Weaving a success story

Updated: Apr 18 2014, 08:11am hrs
T Nagar in Chennai is one of the busiest shopping districts in the country. It is the largest in South East Asia, says PA Ravindhiran, who manages the Chennai Silks in T Nagar. T Nagar accounts for 70-80% of the gold sold in Chennai, the most important gold market in South India. The southern region contributes to 45% of the 800-tonne annual national offtake. It is not all just jewellery and textiles. You get literally everything from jumbo flat-panel TVs and other household appliances to handkerchiefs here. For instance, Ratna Stores has five floors of whatever you require to set up home. It started as Ratna Fan House where you could buy any brand and size of fan you want. Customers flock here from all over India. Besides Indians from all over, the other big-time shoppers are from Sri Lanka and South East Asia.

The area continues to be identified with apparel and jewellery. All the huge outlets have grown from one-room showrooms to multi-floor complexes. According to guesstimates, the turnover from this area is at least R20,000 crore a year. The official estimates, from two years ago, put it at a much lower R10,000 crore. Even if one goes by this figure, it is still double that of New Delhis Connaught Place, Mumbais Linking Road and Bangalores Brigade Road, which are supposed to be around R4,000-6,000 crore.

The owners of these giant showrooms in T Nagar keep a very low profile. They are notoriously publicity-shy and coy about their turnover figures. Almost all of them come from small towns, have modest beginnings, having learnt the trade, craft and business on their own and then striking it big. Take the case of Chennai Silks, one of the more prominent T Nagar behemoths. It has textiles, accessories and jewellery spread over seven floors. Footfalls here are staggeringthe daily average is nearly 2,000, climbing to as much as 20,000 in the festival season. So much so that the rather large parking is proving to be not enough. There is furious construction activity going on in the parking lot as Chennai Silks is now putting up a multi-level parking.

A Kulandaivel Mudaliar, from a small village near Tiruppur, was a weaver of dhotis. He set up a 100 sq ft showroom in Madurai in 1962 to sell khadi. His eight sons subsequently joined the business. It is interesting to note that the family had entered the garment business as workers. They gradually invested in a few machines and made minor exports of their products. Today, the family is one of the largest exporters from Tiruppur, employing 25,000 people. We are completely integrated now. We cultivate cotton, have spinning mills, knitting, printing and embroidery machines, says Ravindhiran, a member of the Mudaliar family.

The promoters have always thought in terms of scale. A large multi-brand showroom was set up in Tiruppur in 1978, followed by one in Erode and another in Coimbatore. They were then called Kovai Kumaran Silks. The shops started retailing jewellery as well. In Madurai and Namakkal, the shops sell only jewellery. Then, they moved to Chennai in 2000. The name of the showroom was changed to Chennai Silks as there was already a Kumaran Silks in town.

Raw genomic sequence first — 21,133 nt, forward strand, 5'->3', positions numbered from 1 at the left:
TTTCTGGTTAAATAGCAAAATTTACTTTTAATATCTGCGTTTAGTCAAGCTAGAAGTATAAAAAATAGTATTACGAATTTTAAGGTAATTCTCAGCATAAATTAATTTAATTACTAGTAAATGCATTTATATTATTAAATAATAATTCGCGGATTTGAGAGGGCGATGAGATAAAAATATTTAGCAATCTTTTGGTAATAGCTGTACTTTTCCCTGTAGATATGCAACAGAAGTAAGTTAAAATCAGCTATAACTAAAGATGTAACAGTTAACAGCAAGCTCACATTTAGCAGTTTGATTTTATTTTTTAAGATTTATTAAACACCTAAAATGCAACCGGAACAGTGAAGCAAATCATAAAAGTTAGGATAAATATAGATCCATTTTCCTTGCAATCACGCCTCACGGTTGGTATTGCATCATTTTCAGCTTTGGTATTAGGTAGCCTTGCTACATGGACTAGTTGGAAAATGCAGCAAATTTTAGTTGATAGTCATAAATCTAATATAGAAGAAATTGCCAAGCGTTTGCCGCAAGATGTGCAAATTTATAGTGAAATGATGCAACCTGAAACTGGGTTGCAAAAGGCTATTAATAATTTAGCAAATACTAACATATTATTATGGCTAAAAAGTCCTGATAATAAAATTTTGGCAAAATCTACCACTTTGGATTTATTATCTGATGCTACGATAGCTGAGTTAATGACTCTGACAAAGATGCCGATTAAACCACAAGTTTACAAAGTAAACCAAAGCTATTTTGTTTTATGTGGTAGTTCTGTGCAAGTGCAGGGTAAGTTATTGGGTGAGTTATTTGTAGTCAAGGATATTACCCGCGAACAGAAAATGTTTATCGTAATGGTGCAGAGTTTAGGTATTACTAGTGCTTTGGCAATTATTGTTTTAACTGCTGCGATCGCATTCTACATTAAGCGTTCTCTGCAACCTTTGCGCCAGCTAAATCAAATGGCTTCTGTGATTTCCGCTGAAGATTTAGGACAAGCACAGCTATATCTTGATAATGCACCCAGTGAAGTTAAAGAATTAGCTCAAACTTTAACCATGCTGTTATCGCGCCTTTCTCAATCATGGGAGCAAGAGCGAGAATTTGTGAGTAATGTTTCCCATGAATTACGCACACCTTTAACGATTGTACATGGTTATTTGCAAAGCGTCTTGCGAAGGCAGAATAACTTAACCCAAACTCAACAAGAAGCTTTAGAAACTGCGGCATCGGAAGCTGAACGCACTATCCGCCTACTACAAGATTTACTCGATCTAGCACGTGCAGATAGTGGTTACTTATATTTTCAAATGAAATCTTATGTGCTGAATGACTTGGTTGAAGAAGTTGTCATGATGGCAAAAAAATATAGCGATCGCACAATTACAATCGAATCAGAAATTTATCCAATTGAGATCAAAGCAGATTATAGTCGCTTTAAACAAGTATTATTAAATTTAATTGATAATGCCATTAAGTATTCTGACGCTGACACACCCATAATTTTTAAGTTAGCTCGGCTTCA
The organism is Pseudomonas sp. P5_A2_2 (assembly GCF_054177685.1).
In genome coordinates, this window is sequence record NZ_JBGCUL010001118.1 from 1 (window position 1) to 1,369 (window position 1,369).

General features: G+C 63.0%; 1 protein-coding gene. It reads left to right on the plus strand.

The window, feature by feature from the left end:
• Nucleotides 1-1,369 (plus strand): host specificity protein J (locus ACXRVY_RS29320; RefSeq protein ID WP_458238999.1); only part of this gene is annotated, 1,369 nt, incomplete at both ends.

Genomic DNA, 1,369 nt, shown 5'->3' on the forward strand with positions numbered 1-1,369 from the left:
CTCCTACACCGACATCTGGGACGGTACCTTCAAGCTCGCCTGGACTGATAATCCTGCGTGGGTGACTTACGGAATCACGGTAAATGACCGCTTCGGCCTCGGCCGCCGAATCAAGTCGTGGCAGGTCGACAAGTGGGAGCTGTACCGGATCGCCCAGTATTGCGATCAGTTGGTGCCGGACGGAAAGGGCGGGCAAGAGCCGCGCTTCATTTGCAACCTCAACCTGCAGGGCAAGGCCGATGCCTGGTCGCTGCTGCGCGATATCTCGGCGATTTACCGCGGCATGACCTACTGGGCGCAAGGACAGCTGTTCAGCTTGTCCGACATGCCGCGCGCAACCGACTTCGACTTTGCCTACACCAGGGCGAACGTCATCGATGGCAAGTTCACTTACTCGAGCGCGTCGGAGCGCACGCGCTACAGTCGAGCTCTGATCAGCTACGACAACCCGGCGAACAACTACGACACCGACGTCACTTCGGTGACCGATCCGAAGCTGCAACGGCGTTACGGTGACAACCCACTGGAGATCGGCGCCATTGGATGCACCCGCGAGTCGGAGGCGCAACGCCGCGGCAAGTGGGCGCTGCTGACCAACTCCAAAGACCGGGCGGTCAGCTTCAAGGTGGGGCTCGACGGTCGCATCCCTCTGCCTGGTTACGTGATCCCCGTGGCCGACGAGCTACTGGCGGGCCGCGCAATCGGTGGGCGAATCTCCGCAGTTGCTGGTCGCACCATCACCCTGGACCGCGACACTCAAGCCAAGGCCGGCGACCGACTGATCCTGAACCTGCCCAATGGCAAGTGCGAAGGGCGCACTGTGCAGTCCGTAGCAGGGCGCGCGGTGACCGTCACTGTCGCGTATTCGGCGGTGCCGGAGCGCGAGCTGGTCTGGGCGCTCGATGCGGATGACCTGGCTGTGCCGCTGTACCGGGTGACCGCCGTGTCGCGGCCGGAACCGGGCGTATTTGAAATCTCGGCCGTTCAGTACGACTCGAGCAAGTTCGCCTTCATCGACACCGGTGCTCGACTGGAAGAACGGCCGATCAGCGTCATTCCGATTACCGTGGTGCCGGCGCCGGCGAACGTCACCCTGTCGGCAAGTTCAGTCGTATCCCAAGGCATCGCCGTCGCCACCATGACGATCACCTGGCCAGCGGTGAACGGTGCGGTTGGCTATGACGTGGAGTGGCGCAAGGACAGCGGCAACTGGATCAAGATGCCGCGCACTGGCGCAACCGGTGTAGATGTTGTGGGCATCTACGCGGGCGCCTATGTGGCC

Today, Chennai Silks has a showroom in Kochi in the neighbouring state of Kerala as well. And there is a 2,000 sq ft boutique store in the Hyderabad airport. However, Chennai remains the largest market. The discount season is during the Tamil month of Aadi. Last year, we outsold everybody, says Ravindhiran. How they did that offers an interesting glimpse into consumer behaviour. We have interesting discount and gift schemes. We imported Samsung phones directly from Singapore as gifts for our buyers. We also get discounts from suppliers. Yes, the profit margins may some times come down. But it is made up by the volume increase in turnover. So, we dont really lose out.

The Chennai Silks group provides direct and indirect employment to about 40,000 people. The Chennai showroom itself employs 1,000 people. It provides hostel facilities for about 500 employees from outside Chennai. We provide food for all our employees. It is the same for everybody, including me, says Ravindhiran.

The group has more than 10,000 suppliers. Jewellery is sourced from Coimbatore, the centre for this business in the south. There are, at any given time, five lakh pieces of various kinds of textile products in the stores.

Every two months somebody is sent to China to source merchandise. We get fabrics, garment accessories, denims, womens tops from China, says Ravindhiran. A lot of the lower income family youngsters are moving into the labour market. These huge showrooms provide them with affordable and stylish clothing. We stock both designer clothes and affordable ones, says Ravindhiran.

Chennai Silks also has a fully-fledged IT team and its own ERP software. There are 60 people working in the IT department. Meanwhile, the group has also diversified into other businessesit has 83 windmills and is putting up a solar plant to produce 10 MW of power, having acquired 200 acres for this purpose. It also has a pre-cast construction division. We built up 1 lakh sq ft in 80 days, near Kangeyam, Ravindhiran says.

The Chennai Silks group has no debts, does not approach banks or institutions. It does not want funding from PE investors or angels. So what is the group turnover Around R3,000 crore, is Ravindhirans modest estimate.

Sushila Ravindranath